Speaker of the National Assembly Thandi Modise appointed experienced jurists Justice Bess Nkabinde, advocate Dumisa Ntsebeza, SC, and advocate Johan De Waal, SC, to an independent three-person panel which will determine whether there is a prima facie case for Public Protector Busisiwe Mkhwebane’s removal.
Earlier this year, Modise accepted a motion from DA chief whip Natasha Mazzone to institute removal proceedings against Mkhwebane.
This after the National Assembly last year adopted rules for the removal of a head of a Chapter 9 institution, such as the Public Protector.
“In accordance with the Rules, the Speaker invited parties to submit nominations for the establishment of an independent panel to conduct a preliminary inquiry to assess the motion,” reads a statement from parliamentary spokesperson Moloto Mothapo on Wednesday.
“The panel must consist of three fit and proper persons who must collectively possess the necessary legal and other competencies. Parties subsequently submitted a list of nominees. The Speaker remains grateful to parties for their considered inputs.”
Having considered the nominations, persons were then approached. Some of the nominees were, however, not available because of professional commitments and other considerations.
“Pursuant to these considerations, the Speaker has appointed the following persons to the panel: Justice Bess Nkabinde (as Chairperson), advocate Dumisa Ntsebeza, and advocate Johan De Waal.”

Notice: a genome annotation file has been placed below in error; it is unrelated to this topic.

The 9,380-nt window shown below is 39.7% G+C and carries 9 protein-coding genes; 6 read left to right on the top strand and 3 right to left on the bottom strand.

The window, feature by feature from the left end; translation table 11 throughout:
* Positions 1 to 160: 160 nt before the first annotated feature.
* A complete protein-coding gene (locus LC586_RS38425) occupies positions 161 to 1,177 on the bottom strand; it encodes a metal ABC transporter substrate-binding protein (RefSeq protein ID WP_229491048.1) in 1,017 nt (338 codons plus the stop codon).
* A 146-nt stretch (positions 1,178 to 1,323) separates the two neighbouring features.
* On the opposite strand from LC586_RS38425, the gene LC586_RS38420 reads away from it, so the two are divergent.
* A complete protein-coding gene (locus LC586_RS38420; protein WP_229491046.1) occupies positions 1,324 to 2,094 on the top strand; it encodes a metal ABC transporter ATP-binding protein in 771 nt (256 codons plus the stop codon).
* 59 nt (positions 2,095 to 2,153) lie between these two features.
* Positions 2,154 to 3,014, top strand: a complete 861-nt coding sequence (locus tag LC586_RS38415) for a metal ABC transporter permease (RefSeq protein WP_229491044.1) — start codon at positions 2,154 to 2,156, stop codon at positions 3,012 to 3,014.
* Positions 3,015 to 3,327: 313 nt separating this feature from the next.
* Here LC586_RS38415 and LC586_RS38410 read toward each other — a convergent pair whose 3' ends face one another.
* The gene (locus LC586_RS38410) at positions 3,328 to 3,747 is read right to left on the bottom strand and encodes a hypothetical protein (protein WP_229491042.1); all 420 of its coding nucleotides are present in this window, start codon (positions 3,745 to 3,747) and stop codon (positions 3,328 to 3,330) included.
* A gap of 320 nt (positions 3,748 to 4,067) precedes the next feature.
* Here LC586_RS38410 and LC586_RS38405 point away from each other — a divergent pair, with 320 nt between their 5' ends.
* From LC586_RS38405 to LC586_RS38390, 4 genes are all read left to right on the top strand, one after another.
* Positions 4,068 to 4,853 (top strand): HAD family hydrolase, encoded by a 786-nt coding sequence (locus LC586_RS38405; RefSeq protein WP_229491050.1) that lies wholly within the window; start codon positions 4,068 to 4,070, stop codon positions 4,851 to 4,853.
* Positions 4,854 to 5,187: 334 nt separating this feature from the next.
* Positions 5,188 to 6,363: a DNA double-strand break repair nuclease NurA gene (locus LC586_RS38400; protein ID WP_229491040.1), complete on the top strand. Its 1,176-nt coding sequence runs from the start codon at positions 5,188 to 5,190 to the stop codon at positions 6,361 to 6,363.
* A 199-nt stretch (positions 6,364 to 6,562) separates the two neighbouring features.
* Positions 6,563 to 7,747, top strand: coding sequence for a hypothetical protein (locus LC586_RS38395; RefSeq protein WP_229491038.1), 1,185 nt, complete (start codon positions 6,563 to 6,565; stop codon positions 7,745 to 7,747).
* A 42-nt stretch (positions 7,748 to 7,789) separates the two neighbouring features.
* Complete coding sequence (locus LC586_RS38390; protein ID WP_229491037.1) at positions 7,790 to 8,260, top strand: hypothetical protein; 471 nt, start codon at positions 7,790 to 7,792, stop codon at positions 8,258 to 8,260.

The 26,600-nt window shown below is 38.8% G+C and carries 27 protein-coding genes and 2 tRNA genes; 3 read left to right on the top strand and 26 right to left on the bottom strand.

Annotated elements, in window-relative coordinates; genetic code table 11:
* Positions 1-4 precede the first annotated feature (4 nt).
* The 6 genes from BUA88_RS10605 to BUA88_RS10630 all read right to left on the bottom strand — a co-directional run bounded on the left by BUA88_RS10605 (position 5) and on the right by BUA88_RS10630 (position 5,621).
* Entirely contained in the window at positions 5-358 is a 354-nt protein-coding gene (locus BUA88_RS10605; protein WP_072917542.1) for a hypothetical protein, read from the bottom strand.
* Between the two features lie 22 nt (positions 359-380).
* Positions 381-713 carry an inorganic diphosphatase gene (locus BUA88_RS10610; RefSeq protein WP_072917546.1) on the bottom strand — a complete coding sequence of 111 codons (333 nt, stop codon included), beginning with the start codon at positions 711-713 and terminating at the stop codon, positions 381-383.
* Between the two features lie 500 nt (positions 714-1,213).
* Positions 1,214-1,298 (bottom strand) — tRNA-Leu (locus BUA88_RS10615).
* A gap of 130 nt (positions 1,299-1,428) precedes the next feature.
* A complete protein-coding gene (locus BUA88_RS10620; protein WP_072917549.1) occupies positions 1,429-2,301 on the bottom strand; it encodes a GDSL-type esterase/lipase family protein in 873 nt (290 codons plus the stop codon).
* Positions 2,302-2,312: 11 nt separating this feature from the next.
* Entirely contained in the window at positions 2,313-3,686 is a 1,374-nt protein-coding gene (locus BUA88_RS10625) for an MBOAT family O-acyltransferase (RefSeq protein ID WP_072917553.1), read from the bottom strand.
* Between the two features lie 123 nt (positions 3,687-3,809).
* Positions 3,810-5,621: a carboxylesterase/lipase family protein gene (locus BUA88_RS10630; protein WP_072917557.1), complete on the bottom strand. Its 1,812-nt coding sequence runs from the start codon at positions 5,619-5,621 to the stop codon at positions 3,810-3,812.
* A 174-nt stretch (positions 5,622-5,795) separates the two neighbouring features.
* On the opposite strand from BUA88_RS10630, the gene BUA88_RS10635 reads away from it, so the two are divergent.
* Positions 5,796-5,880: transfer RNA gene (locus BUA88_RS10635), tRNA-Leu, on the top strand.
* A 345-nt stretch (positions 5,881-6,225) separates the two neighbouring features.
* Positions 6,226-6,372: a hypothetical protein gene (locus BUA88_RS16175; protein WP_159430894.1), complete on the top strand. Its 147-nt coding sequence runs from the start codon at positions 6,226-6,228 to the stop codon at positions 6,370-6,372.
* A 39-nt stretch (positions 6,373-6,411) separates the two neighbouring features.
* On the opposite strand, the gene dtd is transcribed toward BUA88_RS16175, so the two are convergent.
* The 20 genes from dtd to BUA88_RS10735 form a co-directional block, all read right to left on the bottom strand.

Nkabinde is a lawyer and has served in various judicial capacities, including as a judge in the Constitutional Court. She is now retired.
Ntsebeza is a senior counsel and has served in various positions and judicial capacities and commissions, including as an acting judge. De Waal is a senior counsel and also an academic.
“The panel will start its duties on a date to be announced,” said Mothapo.
“The panel must determine whether there is prima facie evidence to show that the holder of a public office committed misconduct; is incapacitated; or is incompetent. In so doing, it must provide the holder of a public office with a reasonable opportunity to respond, in writing, to all relevant allegations.
“It may not hold oral hearings but must limit its assessment to the relevant written and recorded information placed before it. In terms of the rules, the panel must complete its work and report within 30 days.
“The report, in turn, must be scheduled for consideration by the House. The panel may otherwise determine its own working arrangements.”
Mkhwebane is challenging the removal proceedings in court. The first part of her case, an application for an interdict to halt the removal proceedings, was dismissed in the Western Cape High Court last month. Her application for leave to appeal this ruling was heard on Tuesday. Judgment has been reserved.
The second part of her case asks the court to declare the rules for removal proceedings unconstitutional and invalid. This will be heard early next year.